11/1/2007--Economics is one of the most influential forms of materialism in modernity. Its limits are the subject of this entry.
I am never sure whether to say that economics is trivial, untrue or tautology. Economics is trivial in that we have always known that many people, surely most, would like to be rich. That is why Jesus talked about the power of mammon. We also have always known that people would like to pay a lower price for products that they are buying and will do so if possible. And, insofar as incentives are concerned, it had occurred to people in the past that you can catch more flies with honey than you can with vinegar. These are commonplaces, which is why economics has never seemed to me to be a real science. It is the only science, as they say, which predicts the past.
But on a deeper level, in its claim to be a universal human psychology of rational self-interest, economics is false. People don’t follow that model, in several different senses. First, human behavior is not always rational. Often it is self-destructive or in other ways irrational. So, for example, the law and economics expert Richard Posner, sees rape as bypassing the dating market, as if the rapist were choosing between rape and taking a girl out for dinner and a movie. Rape is much better understood as hatred of women than as a misguided, but rational, act.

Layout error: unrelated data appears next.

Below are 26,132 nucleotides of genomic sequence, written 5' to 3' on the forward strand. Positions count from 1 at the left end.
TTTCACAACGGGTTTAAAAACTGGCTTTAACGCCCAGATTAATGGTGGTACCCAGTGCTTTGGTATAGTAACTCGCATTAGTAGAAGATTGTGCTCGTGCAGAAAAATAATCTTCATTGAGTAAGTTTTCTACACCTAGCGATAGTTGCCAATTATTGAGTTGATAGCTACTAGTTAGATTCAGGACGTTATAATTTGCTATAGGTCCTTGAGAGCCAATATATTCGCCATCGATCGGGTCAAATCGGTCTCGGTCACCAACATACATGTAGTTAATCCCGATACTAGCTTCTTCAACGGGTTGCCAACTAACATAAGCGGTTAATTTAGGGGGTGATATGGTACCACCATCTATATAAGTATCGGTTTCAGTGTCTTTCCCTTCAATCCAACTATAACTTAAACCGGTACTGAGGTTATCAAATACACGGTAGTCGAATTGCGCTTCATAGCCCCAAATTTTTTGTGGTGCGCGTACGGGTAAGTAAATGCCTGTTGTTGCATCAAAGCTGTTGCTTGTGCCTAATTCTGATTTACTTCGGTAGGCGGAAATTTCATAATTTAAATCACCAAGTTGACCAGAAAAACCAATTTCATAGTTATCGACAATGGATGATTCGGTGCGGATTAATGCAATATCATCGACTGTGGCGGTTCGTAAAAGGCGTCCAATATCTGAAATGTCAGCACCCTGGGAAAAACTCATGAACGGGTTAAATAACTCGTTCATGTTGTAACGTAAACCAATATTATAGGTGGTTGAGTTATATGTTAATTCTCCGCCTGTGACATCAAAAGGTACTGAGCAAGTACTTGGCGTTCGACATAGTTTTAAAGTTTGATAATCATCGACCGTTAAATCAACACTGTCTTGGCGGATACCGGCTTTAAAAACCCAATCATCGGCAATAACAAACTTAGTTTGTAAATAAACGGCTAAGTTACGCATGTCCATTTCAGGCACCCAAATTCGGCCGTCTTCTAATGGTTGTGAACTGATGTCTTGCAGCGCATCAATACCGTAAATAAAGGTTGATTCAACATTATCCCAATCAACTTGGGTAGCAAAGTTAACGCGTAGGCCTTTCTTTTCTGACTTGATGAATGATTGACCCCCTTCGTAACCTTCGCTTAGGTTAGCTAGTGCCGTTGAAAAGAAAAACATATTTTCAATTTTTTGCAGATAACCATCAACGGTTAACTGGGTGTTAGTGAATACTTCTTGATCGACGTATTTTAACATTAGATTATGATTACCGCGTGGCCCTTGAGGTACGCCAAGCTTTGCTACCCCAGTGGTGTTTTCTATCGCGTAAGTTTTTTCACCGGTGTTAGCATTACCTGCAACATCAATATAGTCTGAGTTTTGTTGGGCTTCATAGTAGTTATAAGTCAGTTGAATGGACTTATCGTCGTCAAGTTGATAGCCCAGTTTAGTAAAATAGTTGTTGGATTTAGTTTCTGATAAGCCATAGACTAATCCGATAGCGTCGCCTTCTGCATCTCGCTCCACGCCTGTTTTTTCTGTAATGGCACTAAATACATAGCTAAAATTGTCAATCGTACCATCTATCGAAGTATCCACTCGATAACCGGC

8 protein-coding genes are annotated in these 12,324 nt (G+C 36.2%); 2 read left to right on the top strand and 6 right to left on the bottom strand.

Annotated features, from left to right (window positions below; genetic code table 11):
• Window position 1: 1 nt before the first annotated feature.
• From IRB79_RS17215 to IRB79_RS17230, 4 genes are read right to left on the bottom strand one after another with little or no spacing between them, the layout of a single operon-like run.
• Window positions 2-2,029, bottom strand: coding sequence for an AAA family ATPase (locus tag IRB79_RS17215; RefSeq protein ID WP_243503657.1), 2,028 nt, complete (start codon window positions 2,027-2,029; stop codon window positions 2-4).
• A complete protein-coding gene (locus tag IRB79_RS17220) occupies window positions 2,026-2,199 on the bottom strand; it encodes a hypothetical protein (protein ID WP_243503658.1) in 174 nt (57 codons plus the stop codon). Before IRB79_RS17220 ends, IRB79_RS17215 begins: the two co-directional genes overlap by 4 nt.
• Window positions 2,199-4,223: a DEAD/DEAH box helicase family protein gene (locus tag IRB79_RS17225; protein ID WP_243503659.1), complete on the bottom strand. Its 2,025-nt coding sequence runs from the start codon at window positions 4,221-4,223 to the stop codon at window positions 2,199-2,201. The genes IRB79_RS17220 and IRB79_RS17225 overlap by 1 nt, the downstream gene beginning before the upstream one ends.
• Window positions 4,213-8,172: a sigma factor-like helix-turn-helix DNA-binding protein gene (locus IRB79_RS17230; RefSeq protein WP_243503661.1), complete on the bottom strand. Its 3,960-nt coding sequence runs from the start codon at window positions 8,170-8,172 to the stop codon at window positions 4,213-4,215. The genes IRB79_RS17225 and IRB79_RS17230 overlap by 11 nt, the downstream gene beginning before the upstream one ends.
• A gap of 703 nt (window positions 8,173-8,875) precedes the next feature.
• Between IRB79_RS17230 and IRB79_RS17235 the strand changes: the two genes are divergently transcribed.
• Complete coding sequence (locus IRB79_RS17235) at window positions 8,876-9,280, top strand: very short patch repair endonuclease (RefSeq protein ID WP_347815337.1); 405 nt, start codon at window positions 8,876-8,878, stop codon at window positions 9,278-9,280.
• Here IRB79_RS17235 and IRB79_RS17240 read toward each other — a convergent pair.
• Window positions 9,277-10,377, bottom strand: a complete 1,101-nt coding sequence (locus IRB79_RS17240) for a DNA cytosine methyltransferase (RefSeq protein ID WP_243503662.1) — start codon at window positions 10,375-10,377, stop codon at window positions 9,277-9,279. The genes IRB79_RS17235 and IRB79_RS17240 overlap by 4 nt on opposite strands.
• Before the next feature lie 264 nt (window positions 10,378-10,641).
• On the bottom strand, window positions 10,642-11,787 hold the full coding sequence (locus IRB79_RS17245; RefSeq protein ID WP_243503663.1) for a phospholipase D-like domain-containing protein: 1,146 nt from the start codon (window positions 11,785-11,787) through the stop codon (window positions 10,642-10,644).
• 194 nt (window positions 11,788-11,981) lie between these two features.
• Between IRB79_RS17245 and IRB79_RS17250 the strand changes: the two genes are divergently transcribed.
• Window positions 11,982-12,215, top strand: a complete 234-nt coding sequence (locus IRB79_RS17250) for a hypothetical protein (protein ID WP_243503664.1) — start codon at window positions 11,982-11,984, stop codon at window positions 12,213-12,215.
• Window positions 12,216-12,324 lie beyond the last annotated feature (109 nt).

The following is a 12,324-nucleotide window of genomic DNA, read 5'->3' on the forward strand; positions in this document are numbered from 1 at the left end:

More fundamentally, people knowingly sacrifice their self-interest all the time. Soldiers throw themselves on grenades to save their comrades. Parents give their lives to the betterment of their children. Scientists devote themselves to understanding the universe rather than maximizing their earnings.
Remember that as a form of materialism, economics is not trying to explain how most people act most of the time. It is not sociology. Economics sees itself as describing forces that are always present. So, proposing counter examples does not just reduce the range of economics, it destroys its basis. Counter examples in economics operate as would exceptions to Newton’s laws. There cannot be exceptions.
To counter the seeming gap between human behavior and economic theory, economics resorts to exotic descriptions of implicit markets, such as “markets” in friendship, love and respect. In other words, the parent working so the child can go to school, may never expect to be repaid in actual dollars by the child. But the parent does gain respect and love. That sort of sleight of hand amounts to saying that people always act to maximize something. This is mere tautology. It is certainly not science.
There is a sense, admittedly, in which the Christian who sacrifices his or her life for the sake of the Gospel, and who expects thereby to go to heaven for all eternity, is making a straightforward calculation of self-interest. But that description does not capture how the believer looks at the matter. The believer is simply willing to give up his life out of love.
In addition, it is not always clear to the believer that sacrifice in this life will lead to abundant life in the hereafter. It is a more accurate description of such sacrifice to say that people are capable of nobility and love.